Twala-Tenebo is located in the semi-arid Laikipia plateau, near Mount Kenya in northern Kenya. There, a cooperative of over 200 women from six different Maasai groups coexist with the diverse wildlife and sustain themselves through aloe farming, beadwork, beekeeping and ecotourism—offering authentic Maasai cultural experiences and affordable eco-manyatta accommodations.
Twala’ is a Maasai word for a bell. ‘Tenebo’ means come together. In 2007, the “bell rang” as a symbol of calling the Maasai women to action for their capacity enhancement. They joined hands and established a cultural center together. The centre works towards empowering women to work for themselves and preserve the rich cultural and historic heritage of the local Maasai people.
The women of Twala are involved in agro-tourism as they plant Aloe secundiflora, which they do without using any chemical fertilizers so as to avoid soil and water pollution. They also keep bees for honey production.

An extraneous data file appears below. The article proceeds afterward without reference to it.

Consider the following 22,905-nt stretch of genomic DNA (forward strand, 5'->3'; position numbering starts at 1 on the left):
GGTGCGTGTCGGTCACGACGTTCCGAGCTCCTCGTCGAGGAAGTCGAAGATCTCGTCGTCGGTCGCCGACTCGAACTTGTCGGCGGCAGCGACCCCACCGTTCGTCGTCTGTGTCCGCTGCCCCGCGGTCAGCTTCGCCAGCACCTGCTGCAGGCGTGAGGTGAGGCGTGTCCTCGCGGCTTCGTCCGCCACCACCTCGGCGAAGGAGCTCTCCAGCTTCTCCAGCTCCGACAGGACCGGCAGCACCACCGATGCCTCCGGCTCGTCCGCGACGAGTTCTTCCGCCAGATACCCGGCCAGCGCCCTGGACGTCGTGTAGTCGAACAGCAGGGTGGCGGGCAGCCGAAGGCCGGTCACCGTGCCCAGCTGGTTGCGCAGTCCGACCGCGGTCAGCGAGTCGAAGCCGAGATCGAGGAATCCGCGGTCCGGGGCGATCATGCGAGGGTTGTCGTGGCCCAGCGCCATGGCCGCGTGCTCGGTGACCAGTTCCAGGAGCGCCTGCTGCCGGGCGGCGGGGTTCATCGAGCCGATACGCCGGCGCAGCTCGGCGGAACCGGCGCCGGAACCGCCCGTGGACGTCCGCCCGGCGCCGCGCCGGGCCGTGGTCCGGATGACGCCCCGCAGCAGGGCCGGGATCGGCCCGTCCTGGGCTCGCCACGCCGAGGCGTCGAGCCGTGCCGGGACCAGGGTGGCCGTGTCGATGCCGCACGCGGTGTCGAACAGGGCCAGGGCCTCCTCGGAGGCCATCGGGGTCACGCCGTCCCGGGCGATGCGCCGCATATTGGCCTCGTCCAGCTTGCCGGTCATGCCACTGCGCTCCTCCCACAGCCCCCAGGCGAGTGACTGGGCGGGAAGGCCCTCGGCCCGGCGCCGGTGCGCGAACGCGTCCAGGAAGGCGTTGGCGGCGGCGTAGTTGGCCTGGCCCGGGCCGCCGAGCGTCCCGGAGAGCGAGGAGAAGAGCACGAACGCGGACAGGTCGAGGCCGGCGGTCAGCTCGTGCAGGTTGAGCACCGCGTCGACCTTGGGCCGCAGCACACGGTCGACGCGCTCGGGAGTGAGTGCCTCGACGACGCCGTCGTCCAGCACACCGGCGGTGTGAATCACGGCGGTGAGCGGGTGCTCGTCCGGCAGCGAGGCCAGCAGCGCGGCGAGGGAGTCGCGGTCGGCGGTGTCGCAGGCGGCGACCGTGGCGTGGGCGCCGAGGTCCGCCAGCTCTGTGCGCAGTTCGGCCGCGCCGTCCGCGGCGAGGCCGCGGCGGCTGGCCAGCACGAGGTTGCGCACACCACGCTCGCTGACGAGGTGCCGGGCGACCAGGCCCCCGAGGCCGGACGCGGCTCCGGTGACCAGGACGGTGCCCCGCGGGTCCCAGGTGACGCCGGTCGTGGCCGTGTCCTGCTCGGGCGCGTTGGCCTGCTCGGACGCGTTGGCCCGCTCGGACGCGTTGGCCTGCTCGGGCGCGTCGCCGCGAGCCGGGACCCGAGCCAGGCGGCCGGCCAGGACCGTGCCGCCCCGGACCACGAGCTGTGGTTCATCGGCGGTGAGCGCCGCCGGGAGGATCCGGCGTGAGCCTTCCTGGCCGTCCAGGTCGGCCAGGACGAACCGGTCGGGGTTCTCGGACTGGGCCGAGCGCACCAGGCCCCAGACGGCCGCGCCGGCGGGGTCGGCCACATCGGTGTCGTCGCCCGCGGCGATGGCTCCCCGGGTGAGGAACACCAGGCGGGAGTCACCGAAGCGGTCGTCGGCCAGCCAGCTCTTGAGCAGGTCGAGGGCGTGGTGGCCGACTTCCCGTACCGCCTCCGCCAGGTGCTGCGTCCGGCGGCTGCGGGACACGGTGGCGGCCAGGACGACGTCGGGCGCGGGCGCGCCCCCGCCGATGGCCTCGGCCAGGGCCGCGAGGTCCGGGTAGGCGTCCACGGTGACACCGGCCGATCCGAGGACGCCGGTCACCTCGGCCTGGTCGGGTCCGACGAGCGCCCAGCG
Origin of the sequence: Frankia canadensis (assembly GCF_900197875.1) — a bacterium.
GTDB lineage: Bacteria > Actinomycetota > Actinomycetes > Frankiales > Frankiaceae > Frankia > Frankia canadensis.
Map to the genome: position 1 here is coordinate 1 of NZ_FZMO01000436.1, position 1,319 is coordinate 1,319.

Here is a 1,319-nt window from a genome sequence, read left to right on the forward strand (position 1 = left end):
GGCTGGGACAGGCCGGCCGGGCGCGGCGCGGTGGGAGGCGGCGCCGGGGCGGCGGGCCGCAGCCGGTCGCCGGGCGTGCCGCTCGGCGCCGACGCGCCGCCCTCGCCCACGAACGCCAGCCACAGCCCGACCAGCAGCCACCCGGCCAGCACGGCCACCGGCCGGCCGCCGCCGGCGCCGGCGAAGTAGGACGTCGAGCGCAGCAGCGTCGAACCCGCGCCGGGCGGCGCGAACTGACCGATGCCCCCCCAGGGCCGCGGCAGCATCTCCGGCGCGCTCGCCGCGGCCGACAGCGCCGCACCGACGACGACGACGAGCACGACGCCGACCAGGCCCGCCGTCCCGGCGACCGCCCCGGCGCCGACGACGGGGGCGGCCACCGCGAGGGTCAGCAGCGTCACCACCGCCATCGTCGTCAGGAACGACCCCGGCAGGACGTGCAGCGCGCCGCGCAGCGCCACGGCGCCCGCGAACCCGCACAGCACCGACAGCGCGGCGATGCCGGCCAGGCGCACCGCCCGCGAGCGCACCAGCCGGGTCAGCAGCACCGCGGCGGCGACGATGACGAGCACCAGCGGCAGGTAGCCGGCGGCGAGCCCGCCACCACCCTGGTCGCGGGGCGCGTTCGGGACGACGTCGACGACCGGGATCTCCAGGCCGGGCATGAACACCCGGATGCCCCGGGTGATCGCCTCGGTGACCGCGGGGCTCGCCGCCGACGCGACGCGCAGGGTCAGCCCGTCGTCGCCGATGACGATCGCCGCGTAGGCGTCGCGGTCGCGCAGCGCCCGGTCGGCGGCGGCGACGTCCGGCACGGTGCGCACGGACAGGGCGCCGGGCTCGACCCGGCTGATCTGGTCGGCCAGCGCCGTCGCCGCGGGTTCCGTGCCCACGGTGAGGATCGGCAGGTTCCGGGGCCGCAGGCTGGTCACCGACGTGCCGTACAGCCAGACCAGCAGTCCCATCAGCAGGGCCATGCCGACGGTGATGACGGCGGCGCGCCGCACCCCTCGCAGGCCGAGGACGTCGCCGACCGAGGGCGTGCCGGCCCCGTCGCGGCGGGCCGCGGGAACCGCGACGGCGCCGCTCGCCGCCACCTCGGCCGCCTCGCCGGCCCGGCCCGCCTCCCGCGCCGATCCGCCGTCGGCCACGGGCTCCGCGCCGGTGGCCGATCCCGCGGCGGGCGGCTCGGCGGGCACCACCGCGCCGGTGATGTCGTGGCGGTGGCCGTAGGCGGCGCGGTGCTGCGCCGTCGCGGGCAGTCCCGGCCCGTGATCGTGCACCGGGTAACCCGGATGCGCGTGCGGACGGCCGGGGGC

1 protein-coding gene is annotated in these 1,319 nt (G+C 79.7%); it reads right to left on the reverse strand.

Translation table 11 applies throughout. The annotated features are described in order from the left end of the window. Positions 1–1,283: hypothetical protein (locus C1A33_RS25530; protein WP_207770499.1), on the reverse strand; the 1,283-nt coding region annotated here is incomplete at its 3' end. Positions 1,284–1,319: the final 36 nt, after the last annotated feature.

They use the aloe for production of natural beauty products and sell it to beauty firms. At Twala, all profits go directly to the community and are utilized for the benefit of poverty reduction and sustainable development. 10% of the income earned in the centre goes towards supporting girls’ education. The cultural centre also empowers women as they get to work and provide for themselves.
Memorable baboon walks alongside troops to show that baboons and wildlife in general are a resource worth protecting; walks with the Maasai and their cattle to learn their authentic herding techniques; Landscape tours to learn about the medicinal plants and other importance of trees to the Maasai people.
Learn how the people and their domestic animals as well as wildlife coexist in one environment in a sustainable manner.
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